Washington contractor builds a robust business as his company diversifies and moves into hydroexcavation.
Jacob Sabin built a strong foundation for his excavating business a few years ago by primarily focusing on traditional machinery and techniques. But now that Greenfield Services in Puyallup, Washington, is firmly established, he’s intent on employing different technology — hydroexcavating — to take his company to the next level.
When Sabin struck out on his own in 2013, he concentrated on basic services such as residential and environmental excavation. Just four short years later, the company does everything imaginable: land clearing, excavation work for laying water and sewer lines and installing grease traps, digging construction footings, exposing buried utility lines, remediation of contaminated soil, sewer line jetting and vacuuming, and cleaning car-wash sumps, to name a few.
Why branch out into so many different services? Sabin realized that the more he offered, the more attractive his company looked to potential customers who’d rather hire a one-stop shop than deal with multiple contractors. Moreover, as the saying goes, one thing inevitably leads to another. One job can unexpectedly generate more work as problems arise.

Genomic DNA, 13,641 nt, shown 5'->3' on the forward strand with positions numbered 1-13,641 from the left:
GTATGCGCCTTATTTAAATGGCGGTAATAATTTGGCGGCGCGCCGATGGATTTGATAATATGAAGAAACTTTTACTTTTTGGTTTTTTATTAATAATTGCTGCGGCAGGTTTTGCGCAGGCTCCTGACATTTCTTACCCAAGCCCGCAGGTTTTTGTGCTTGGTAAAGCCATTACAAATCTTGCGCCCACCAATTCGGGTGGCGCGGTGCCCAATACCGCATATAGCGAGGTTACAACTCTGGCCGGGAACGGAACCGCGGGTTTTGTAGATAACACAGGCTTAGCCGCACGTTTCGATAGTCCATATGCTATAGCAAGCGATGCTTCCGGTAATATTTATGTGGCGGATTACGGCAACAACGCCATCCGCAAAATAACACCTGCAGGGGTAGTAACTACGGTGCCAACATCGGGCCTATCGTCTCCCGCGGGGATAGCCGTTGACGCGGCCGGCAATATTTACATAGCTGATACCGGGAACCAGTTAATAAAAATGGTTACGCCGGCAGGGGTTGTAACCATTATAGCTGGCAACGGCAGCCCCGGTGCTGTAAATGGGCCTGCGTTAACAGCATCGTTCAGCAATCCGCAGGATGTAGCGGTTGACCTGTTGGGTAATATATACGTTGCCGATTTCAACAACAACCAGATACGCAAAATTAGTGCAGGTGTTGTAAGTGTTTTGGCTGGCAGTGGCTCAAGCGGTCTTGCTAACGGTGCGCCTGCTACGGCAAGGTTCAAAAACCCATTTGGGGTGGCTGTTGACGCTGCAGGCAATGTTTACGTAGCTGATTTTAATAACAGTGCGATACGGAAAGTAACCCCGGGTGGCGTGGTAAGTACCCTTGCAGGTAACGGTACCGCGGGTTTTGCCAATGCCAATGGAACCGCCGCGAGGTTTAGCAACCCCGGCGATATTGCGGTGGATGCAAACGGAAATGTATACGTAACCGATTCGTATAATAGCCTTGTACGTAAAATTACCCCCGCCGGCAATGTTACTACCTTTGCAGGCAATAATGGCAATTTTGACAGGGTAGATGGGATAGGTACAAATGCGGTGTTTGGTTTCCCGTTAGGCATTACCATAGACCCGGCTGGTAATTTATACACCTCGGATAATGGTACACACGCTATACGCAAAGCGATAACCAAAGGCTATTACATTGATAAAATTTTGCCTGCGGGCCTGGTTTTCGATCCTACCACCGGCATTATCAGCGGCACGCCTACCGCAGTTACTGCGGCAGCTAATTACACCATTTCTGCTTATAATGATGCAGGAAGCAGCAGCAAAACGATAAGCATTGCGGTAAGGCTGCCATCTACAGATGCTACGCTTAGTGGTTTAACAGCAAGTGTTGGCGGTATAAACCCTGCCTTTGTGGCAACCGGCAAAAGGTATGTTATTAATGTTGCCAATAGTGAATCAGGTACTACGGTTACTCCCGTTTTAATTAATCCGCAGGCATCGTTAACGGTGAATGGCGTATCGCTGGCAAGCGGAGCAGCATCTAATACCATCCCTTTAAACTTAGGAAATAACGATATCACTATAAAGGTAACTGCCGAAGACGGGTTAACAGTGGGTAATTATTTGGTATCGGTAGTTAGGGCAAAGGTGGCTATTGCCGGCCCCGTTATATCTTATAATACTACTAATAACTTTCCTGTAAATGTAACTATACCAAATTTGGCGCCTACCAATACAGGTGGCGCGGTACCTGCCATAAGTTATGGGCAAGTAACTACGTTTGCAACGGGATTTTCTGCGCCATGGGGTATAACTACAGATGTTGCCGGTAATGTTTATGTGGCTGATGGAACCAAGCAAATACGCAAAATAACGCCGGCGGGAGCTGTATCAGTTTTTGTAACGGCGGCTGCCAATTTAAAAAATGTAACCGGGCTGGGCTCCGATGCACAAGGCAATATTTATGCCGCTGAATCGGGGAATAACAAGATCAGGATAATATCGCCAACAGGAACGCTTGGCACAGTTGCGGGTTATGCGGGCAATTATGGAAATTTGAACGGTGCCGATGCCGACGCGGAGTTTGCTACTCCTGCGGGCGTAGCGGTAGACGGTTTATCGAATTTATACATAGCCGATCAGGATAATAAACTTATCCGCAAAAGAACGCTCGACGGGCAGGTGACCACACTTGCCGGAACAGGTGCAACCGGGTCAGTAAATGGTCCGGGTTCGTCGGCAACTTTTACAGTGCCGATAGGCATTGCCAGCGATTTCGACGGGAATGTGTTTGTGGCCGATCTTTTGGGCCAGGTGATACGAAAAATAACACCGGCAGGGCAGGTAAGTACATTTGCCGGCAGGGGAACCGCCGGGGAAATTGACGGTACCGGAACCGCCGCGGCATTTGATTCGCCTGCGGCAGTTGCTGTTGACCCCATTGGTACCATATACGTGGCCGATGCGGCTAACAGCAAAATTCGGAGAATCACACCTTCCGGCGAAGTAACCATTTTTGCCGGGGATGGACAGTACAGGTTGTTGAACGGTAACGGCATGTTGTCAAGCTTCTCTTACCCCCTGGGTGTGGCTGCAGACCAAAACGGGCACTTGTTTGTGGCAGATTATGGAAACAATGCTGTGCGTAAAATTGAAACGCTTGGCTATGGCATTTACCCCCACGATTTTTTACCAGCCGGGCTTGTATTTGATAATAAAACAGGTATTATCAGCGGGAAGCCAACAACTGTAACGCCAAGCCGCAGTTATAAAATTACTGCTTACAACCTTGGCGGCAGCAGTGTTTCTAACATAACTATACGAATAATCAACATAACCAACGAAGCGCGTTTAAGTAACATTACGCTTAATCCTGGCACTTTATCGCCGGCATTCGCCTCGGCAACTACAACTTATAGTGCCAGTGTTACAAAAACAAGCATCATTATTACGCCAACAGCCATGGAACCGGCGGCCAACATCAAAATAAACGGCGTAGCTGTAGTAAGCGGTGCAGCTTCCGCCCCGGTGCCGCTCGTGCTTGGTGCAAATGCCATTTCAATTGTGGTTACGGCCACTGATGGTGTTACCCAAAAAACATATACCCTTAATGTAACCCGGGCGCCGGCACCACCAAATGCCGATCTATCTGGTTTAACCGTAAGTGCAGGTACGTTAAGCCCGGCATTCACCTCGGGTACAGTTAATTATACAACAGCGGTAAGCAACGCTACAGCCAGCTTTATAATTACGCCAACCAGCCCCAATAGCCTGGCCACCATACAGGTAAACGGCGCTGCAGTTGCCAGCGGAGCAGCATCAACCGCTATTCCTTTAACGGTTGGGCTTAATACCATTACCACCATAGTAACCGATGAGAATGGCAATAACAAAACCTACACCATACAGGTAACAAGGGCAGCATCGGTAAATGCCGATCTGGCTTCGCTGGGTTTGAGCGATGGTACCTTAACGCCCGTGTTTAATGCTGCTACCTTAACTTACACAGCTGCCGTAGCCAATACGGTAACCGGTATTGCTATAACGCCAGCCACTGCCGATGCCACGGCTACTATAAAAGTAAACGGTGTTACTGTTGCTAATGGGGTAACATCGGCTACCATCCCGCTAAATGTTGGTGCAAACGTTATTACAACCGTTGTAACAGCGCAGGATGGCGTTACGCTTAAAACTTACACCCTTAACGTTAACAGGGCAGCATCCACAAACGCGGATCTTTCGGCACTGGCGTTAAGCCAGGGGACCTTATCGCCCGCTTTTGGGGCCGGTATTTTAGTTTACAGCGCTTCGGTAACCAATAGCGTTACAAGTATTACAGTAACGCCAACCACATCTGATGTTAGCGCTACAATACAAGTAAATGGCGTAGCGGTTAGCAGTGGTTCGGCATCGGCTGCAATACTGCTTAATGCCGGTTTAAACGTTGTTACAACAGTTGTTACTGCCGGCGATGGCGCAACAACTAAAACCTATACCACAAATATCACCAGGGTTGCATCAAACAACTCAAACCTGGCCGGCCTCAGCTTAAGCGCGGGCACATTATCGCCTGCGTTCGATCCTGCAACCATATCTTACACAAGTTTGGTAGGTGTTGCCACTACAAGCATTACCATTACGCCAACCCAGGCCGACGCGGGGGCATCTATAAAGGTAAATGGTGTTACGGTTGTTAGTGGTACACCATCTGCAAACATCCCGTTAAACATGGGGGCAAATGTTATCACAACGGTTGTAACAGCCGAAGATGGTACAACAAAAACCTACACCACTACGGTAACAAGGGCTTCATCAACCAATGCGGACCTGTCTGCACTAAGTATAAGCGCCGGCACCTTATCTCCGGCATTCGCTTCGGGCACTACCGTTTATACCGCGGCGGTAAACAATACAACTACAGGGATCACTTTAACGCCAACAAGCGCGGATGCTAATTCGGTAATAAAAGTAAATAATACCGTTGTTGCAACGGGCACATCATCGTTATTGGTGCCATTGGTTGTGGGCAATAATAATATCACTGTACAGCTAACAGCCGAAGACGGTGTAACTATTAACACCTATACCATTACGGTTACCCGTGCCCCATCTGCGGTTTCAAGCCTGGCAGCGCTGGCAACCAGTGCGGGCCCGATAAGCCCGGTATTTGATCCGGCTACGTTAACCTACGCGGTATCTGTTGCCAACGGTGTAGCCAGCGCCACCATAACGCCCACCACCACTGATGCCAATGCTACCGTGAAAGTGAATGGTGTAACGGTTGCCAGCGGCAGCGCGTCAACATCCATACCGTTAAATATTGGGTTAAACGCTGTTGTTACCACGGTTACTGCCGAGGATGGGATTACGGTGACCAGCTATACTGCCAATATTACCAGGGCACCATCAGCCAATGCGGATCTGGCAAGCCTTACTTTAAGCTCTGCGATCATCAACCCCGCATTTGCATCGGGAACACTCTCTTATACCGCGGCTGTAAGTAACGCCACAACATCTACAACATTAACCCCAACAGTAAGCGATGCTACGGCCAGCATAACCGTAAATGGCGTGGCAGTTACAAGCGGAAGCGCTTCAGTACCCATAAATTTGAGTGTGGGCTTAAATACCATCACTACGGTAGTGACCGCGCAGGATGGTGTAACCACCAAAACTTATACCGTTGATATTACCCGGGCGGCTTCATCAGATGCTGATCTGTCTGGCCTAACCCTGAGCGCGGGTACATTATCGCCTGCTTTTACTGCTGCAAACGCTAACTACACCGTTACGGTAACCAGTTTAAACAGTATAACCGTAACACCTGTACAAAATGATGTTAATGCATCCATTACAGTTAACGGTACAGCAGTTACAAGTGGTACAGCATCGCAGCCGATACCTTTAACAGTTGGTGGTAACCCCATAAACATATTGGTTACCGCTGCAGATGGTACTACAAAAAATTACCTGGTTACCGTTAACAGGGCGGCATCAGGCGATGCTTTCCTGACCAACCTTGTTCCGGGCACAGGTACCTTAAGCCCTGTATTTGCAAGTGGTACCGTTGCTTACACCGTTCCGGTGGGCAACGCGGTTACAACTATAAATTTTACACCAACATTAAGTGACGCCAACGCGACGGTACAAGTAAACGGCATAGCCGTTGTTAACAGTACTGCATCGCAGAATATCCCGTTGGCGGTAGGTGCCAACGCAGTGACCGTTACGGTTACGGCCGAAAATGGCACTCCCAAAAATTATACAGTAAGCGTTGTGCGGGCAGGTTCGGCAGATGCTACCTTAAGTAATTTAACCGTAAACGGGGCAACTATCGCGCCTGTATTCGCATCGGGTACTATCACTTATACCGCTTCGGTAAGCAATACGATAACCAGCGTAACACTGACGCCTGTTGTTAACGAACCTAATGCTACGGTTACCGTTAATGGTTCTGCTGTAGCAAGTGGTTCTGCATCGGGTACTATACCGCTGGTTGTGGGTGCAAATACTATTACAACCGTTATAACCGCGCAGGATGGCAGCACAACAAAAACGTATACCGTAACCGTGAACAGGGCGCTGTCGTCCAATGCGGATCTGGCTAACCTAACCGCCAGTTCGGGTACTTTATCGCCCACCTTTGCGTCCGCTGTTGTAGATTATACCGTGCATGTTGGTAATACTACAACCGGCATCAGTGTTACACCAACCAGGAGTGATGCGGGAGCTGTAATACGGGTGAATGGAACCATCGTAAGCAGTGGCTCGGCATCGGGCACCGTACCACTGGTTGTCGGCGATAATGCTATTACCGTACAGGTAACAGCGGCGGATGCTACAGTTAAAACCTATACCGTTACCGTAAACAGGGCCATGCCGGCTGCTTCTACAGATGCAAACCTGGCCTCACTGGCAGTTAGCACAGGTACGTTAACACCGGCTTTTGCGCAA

“They absolutely do complement each other,” he points out. “Hydroexcavating creates work for excavating and vice versa, for example. We go out and jet a line, for instance, and find a break in the line that needs repair or replacement. So then we can send out an excavation crew. That’s a good example of how these two divisions complement each other so well.”
Diversified services also help to offset cyclical highs and lows, especially in boom-or-bust markets like construction. “I like to be diversified so it evens things out — there’s not so much up and down in terms of business cycles,” he points out.